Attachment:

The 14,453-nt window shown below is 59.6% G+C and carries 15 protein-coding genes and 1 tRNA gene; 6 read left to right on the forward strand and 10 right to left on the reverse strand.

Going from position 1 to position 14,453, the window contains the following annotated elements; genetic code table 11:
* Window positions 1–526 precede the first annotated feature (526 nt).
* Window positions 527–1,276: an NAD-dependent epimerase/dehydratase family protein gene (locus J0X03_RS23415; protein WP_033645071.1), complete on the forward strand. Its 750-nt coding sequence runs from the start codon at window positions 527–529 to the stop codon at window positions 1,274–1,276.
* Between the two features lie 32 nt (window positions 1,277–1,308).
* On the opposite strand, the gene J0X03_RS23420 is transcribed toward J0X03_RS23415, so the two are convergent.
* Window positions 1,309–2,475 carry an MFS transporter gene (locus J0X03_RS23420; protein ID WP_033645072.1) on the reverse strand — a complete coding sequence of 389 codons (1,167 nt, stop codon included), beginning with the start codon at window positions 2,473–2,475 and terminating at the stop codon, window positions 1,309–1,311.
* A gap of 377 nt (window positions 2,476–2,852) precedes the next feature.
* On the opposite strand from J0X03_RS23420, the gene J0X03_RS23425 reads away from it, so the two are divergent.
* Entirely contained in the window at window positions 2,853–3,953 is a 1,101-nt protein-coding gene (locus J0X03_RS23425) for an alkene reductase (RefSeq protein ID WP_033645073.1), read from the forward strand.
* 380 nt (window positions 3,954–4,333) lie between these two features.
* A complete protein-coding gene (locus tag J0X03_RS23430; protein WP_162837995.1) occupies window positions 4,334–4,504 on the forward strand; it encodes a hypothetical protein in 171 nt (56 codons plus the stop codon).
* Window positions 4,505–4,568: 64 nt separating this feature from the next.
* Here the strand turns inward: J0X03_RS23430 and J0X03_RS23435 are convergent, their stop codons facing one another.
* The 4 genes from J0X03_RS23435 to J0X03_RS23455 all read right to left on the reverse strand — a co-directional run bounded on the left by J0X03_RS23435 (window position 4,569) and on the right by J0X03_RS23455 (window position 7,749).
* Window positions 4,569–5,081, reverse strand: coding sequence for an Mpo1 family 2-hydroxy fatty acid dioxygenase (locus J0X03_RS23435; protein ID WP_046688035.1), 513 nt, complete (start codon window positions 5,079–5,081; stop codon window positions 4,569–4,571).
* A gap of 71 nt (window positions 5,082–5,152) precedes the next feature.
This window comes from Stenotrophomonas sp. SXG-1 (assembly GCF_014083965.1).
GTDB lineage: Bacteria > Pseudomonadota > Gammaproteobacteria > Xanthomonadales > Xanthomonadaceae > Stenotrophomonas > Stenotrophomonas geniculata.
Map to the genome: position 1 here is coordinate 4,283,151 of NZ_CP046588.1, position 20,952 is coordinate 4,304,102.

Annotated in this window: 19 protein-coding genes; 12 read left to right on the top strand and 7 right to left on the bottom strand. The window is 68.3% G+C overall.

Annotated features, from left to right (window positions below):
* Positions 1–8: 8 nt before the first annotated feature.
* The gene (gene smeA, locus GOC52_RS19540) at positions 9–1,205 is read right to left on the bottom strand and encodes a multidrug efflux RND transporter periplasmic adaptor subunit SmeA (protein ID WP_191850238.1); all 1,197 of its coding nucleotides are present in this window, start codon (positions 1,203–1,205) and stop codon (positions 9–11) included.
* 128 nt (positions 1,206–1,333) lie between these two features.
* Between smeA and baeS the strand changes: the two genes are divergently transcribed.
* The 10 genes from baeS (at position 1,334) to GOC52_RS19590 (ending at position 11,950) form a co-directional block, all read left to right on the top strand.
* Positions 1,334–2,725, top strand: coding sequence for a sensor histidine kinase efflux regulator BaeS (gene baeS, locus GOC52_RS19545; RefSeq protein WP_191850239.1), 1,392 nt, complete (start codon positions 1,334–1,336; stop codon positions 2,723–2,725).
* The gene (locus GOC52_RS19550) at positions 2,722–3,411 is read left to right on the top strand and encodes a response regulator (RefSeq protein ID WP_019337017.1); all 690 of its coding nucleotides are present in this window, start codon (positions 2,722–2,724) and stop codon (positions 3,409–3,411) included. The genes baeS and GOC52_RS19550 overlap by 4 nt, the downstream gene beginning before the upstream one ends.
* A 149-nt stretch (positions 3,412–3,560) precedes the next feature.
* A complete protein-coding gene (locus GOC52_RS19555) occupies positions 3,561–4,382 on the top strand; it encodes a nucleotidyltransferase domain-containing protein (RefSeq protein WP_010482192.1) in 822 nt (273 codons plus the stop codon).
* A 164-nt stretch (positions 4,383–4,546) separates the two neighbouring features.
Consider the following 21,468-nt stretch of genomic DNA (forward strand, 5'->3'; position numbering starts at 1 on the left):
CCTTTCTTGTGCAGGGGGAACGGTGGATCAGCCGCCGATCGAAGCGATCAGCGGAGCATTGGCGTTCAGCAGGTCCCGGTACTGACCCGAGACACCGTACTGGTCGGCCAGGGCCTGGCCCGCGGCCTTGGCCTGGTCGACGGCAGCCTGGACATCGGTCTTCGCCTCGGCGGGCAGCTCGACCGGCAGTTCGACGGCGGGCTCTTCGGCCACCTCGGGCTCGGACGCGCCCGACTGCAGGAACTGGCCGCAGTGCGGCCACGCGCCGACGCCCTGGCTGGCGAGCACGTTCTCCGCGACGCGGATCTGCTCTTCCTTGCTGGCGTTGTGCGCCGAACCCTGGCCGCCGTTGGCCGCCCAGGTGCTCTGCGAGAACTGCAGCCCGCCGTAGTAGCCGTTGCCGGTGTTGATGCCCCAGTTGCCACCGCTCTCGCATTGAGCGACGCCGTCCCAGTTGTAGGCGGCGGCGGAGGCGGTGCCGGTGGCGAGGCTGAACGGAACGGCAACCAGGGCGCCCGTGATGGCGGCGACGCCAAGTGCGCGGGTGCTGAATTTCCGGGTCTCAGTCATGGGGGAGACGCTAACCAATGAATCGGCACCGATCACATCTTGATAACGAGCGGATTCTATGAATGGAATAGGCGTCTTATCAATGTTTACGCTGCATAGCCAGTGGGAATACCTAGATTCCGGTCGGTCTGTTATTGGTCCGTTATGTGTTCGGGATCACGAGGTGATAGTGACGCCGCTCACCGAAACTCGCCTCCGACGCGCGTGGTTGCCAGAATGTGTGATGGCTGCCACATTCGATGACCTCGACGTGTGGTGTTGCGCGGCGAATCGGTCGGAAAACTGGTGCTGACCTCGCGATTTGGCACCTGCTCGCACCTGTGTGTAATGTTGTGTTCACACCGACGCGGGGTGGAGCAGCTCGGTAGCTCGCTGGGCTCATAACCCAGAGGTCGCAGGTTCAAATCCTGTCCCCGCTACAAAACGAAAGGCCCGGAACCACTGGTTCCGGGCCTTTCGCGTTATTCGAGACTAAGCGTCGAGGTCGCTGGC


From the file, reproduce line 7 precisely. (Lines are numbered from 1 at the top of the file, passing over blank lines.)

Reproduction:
* Window positions 1,309–2,475 carry an MFS transporter gene (locus J0X03_RS23420; protein ID WP_033645072.1) on the reverse strand — a complete coding sequence of 389 codons (1,167 nt, stop codon included), beginning with the start codon at window positions 2,473–2,475 and terminating at the stop codon, window positions 1,309–1,311.